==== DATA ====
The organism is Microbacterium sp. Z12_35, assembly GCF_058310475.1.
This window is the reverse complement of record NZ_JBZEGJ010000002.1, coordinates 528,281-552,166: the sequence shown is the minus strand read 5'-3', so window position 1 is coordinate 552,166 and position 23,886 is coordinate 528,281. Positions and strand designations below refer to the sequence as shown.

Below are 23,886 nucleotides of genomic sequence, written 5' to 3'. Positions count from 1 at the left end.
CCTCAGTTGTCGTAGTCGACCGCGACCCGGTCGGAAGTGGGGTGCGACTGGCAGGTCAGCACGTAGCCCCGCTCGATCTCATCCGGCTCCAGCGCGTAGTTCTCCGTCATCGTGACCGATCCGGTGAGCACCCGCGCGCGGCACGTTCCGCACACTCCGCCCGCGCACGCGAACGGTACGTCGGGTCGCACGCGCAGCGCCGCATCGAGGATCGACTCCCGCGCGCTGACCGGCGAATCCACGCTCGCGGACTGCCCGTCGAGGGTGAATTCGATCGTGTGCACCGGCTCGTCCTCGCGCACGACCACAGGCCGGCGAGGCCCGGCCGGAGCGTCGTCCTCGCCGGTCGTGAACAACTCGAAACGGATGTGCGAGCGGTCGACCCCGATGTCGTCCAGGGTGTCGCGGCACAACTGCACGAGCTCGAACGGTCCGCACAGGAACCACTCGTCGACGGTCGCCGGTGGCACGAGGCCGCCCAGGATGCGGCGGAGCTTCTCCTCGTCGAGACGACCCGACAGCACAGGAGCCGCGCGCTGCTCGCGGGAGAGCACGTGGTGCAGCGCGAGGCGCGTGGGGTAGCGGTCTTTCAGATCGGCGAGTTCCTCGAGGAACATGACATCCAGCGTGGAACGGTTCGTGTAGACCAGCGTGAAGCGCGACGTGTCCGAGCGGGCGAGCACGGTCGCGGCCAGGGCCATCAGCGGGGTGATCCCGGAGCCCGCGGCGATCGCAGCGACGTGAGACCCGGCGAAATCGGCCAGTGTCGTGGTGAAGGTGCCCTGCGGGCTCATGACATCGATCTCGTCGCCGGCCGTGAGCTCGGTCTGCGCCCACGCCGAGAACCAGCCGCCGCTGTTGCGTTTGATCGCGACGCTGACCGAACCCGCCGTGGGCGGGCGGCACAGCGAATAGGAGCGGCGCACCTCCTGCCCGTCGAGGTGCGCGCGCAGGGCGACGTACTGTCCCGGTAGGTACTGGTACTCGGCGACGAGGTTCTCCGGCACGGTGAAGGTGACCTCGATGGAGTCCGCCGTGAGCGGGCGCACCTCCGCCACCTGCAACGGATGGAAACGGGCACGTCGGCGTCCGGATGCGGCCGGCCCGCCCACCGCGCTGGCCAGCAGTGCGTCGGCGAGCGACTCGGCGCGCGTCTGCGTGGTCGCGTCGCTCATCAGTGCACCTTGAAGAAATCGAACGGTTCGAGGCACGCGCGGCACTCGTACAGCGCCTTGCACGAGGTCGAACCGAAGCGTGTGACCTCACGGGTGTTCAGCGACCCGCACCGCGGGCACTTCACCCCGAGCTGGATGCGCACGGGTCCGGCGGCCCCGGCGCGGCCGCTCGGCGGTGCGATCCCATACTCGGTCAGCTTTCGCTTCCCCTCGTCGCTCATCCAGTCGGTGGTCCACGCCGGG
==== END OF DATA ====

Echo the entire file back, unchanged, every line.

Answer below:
The organism is Microbacterium sp. Z12_35, assembly GCF_058310475.1.
This window is the reverse complement of record NZ_JBZEGJ010000002.1, coordinates 528,281-552,166: the sequence shown is the minus strand read 5'-3', so window position 1 is coordinate 552,166 and position 23,886 is coordinate 528,281. Positions and strand designations below refer to the sequence as shown.

Below are 23,886 nucleotides of genomic sequence, written 5' to 3'. Positions count from 1 at the left end.
CCTCAGTTGTCGTAGTCGACCGCGACCCGGTCGGAAGTGGGGTGCGACTGGCAGGTCAGCACGTAGCCCCGCTCGATCTCATCCGGCTCCAGCGCGTAGTTCTCCGTCATCGTGACCGATCCGGTGAGCACCCGCGCGCGGCACGTTCCGCACACTCCGCCCGCGCACGCGAACGGTACGTCGGGTCGCACGCGCAGCGCCGCATCGAGGATCGACTCCCGCGCGCTGACCGGCGAATCCACGCTCGCGGACTGCCCGTCGAGGGTGAATTCGATCGTGTGCACCGGCTCGTCCTCGCGCACGACCACAGGCCGGCGAGGCCCGGCCGGAGCGTCGTCCTCGCCGGTCGTGAACAACTCGAAACGGATGTGCGAGCGGTCGACCCCGATGTCGTCCAGGGTGTCGCGGCACAACTGCACGAGCTCGAACGGTCCGCACAGGAACCACTCGTCGACGGTCGCCGGTGGCACGAGGCCGCCCAGGATGCGGCGGAGCTTCTCCTCGTCGAGACGACCCGACAGCACAGGAGCCGCGCGCTGCTCGCGGGAGAGCACGTGGTGCAGCGCGAGGCGCGTGGGGTAGCGGTCTTTCAGATCGGCGAGTTCCTCGAGGAACATGACATCCAGCGTGGAACGGTTCGTGTAGACCAGCGTGAAGCGCGACGTGTCCGAGCGGGCGAGCACGGTCGCGGCCAGGGCCATCAGCGGGGTGATCCCGGAGCCCGCGGCGATCGCAGCGACGTGAGACCCGGCGAAATCGGCCAGTGTCGTGGTGAAGGTGCCCTGCGGGCTCATGACATCGATCTCGTCGCCGGCCGTGAGCTCGGTCTGCGCCCACGCCGAGAACCAGCCGCCGCTGTTGCGTTTGATCGCGACGCTGACCGAACCCGCCGTGGGCGGGCGGCACAGCGAATAGGAGCGGCGCACCTCCTGCCCGTCGAGGTGCGCGCGCAGGGCGACGTACTGTCCCGGTAGGTACTGGTACTCGGCGACGAGGTTCTCCGGCACGGTGAAGGTGACCTCGATGGAGTCCGCCGTGAGCGGGCGCACCTCCGCCACCTGCAACGGATGGAAACGGGCACGTCGGCGTCCGGATGCGGCCGGCCCGCCCACCGCGCTGGCCAGCAGTGCGTCGGCGAGCGACTCGGCGCGCGTCTGCGTGGTCGCGTCGCTCATCAGTGCACCTTGAAGAAATCGAACGGTTCGAGGCACGCGCGGCACTCGTACAGCGCCTTGCACGAGGTCGAACCGAAGCGTGTGACCTCACGGGTGTTCAGCGACCCGCACCGCGGGCACTTCACCCCGAGCTGGATGCGCACGGGTCCGGCGGCCCCGGCGCGGCCGCTCGGCGGTGCGATCCCATACTCGGTCAGCTTTCGCTTCCCCTCGTCGCTCATCCAGTCGGTGGTCCACGCCGGG